The Department for Education has recently announced a "triple lock" on forthcoming A-level and GCSE results, meaning grades could be based on the mock exam results of students, rather than predicted grades as was formerly the plan. Pupils could receive whichever result is highest from estimated grades - either mocks or predicted grades.
Mock exams will impact A-level and GCSE results (announced August 13 and 20 respectively) in England and Northern Ireland, alongside factors such as how pupils are ranked on ability and the share of grades that their schools and colleges have achieved in recent years. The change means that if pupils get an estimated grade lower than their mock exam they can appeal - but this will have to be through their school, with the terms for approving appeals being currently decided by Ofqual.
So what options are available to students? The first option is to use the standardised grade that all students are getting. The second option is for students to appeal their grades using a grade from mock exams earlier in the year. The third option is to re-sit exams in October.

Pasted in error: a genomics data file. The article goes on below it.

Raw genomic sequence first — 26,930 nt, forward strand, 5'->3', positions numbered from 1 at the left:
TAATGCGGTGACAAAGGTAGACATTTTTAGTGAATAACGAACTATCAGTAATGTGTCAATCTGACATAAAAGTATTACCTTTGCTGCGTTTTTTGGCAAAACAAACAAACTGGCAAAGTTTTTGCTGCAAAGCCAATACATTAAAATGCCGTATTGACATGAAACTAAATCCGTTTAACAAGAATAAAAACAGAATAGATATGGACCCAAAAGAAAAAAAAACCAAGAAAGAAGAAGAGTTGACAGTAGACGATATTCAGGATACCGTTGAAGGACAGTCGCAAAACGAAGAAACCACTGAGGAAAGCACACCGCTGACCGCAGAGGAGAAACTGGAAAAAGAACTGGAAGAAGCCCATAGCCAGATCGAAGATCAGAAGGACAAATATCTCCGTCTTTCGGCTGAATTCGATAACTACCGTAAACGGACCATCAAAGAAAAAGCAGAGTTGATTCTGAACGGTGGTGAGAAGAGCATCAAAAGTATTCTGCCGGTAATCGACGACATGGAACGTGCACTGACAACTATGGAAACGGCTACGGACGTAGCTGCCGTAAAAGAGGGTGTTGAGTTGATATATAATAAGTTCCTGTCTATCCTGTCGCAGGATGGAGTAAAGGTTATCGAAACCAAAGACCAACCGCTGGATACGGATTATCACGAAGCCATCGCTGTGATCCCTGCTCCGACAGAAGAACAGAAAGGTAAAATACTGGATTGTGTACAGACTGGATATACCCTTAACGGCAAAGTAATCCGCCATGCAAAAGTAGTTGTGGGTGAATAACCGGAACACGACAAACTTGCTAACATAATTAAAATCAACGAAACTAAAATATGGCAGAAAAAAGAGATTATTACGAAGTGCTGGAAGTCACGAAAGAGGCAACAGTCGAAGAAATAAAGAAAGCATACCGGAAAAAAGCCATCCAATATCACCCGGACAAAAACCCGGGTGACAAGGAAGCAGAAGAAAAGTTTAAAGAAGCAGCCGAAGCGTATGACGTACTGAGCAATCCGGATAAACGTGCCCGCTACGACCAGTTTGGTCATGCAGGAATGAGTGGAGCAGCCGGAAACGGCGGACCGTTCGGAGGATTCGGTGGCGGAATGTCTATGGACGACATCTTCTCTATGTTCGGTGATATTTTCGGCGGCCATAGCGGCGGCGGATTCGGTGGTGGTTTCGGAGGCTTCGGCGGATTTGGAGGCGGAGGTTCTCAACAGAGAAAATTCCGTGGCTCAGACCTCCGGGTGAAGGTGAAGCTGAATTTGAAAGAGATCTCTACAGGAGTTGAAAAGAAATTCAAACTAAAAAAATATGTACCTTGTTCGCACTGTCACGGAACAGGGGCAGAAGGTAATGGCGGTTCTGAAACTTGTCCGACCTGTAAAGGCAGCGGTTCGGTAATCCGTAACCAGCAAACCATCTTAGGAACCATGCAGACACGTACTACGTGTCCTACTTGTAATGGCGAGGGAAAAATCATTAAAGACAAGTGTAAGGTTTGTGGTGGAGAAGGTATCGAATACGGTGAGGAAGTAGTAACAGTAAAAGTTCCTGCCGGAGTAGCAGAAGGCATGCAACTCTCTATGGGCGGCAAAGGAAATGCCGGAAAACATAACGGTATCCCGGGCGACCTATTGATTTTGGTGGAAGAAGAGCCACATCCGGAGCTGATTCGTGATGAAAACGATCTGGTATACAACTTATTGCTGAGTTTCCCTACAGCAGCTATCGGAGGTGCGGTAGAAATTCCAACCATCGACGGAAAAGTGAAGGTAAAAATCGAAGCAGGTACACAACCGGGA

If students do choose to appeal their grades, their mock exams will have to reach a parameter of a "valid" mock, which is to be set by Ofqual. Schools use a variety of different mock exam methods. For example, many students will be able to see the testing material prior to the exam in order for preparation, whilst other schools are more strict about their mock processes.
General secretary of Association of School and College Leaders, Geoff Barton, said the plan creates the risk of "massive inconsistency" across the country.
Will these changes affect you? Let us know by via Twitter.